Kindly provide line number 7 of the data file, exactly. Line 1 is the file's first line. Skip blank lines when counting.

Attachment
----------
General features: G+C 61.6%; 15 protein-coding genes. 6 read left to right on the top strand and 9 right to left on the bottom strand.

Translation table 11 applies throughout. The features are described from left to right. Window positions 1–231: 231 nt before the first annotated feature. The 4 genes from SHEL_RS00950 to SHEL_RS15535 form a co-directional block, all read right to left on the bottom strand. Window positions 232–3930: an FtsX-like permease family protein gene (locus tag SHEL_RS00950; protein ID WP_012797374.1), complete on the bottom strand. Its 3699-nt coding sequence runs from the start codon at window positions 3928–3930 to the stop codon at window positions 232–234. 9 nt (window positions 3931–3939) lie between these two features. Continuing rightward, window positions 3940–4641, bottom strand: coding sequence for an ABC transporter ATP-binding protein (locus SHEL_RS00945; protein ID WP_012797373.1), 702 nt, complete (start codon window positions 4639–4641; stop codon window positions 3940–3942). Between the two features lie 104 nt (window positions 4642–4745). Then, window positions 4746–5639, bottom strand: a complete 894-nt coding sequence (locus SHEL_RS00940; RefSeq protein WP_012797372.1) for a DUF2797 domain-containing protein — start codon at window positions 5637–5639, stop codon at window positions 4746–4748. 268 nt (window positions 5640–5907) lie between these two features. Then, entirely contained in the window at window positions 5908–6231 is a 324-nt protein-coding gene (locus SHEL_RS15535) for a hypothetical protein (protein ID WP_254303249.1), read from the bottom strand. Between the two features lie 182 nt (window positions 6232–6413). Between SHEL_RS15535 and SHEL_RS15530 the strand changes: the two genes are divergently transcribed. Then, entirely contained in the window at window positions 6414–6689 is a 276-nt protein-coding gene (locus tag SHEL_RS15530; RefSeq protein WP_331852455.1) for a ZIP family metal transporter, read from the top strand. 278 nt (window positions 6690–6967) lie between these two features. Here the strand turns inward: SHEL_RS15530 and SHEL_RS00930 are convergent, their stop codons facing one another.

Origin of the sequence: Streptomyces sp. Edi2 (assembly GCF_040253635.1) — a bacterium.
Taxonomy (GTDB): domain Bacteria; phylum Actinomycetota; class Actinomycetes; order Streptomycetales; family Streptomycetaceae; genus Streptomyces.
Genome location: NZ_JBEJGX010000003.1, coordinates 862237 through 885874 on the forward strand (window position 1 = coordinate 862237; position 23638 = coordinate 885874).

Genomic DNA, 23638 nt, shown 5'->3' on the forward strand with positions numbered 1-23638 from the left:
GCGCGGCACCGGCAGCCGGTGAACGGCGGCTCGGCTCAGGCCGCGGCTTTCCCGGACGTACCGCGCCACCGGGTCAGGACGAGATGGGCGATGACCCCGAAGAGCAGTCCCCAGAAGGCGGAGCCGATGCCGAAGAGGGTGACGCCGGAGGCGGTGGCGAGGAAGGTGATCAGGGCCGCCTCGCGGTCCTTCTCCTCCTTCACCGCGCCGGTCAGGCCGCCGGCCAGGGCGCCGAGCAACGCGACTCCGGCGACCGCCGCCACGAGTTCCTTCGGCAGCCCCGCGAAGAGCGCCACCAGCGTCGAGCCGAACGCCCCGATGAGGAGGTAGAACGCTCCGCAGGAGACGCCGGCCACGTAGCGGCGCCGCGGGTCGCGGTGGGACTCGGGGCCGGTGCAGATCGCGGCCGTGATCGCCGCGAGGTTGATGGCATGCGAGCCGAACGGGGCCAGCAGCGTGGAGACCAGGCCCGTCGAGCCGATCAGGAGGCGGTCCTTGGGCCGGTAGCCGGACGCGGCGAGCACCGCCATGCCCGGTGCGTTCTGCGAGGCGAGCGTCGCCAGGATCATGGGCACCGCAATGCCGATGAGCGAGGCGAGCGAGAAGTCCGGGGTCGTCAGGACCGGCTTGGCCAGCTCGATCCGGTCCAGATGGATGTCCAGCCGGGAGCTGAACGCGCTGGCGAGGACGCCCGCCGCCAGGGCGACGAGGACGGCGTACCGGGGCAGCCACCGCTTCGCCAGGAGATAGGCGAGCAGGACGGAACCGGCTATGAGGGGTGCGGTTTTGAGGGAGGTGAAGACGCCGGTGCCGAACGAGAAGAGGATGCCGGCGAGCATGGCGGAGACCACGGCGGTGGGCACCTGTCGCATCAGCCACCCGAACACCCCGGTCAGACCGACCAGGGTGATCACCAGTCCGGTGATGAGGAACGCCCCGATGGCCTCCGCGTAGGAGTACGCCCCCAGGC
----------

GCGCGGCACCGGCAGCCGGTGAACGGCGGCTCGGCTCAGGCCGCGGCTTTCCCGGACGTACCGCGCCACCGGGTCAGGACGAGATGGGCGATGACCCCGAAGAGCAGTCCCCAGAAGGCGGAGCCGATGCCGAAGAGGGTGACGCCGGAGGCGGTGGCGAGGAAGGTGATCAGGGCCGCCTCGCGGTCCTTCTCCTCCTTCACCGCGCCGGTCAGGCCGCCGGCCAGGGCGCCGAGCAACGCGACTCCGGCGACCGCCGCCACGAGTTCCTTCGGCAGCCCCGCGAAGAGCGCCACCAGCGTCGAGCCGAACGCCCCGATGAGGAGGTAGAACGCTCCGCAGGAGACGCCGGCCACGTAGCGGCGCCGCGGGTCGCGGTGGGACTCGGGGCCGGTGCAGATCGCGGCCGTGATCGCCGCGAGGTTGATGGCATGCGAGCCGAACGGGGCCAGCAGCGTGGAGACCAGGCCCGTCGAGCCGATCAGGAGGCGGTCCTTGGGCCGGTAGCCGGACGCGGCGAGCACCGCCATGCCCGGTGCGTTCTGCGAGGCGAGCGTCGCCAGGATCATGGGCACCGCAATGCCGATGAGCGAGGCGAGCGAGAAGTCCGGGGTCGTCAGGACCGGCTTGGCCAGCTCGATCCGGTCCAGATGGATGTCCAGCCGGGAGCTGAACGCGCTGGCGAGGACGCCCGCCGCCAGGGCGACGAGGACGGCGTACCGGGGCAGCCACCGCTTCGCCAGGAGATAGGCGAGCAGGACGGAACCGGCTATGAGGGGTGCGGTTTTGAGGGAGGTGAAGACGCCGGTGCCGAACGAGAAGAGGATGCCGGCGAGCATGGCGGAGACCACGGCGGTGGGCACCTGTCGCATCAGCCACCCGAACACCCCGGTCAGACCGACCAGGGTGATCACCAGTCCGGTGATGAGGAACGCCCCGATGGCCTCCGCGTAGGAGTACGCCCCCAGGC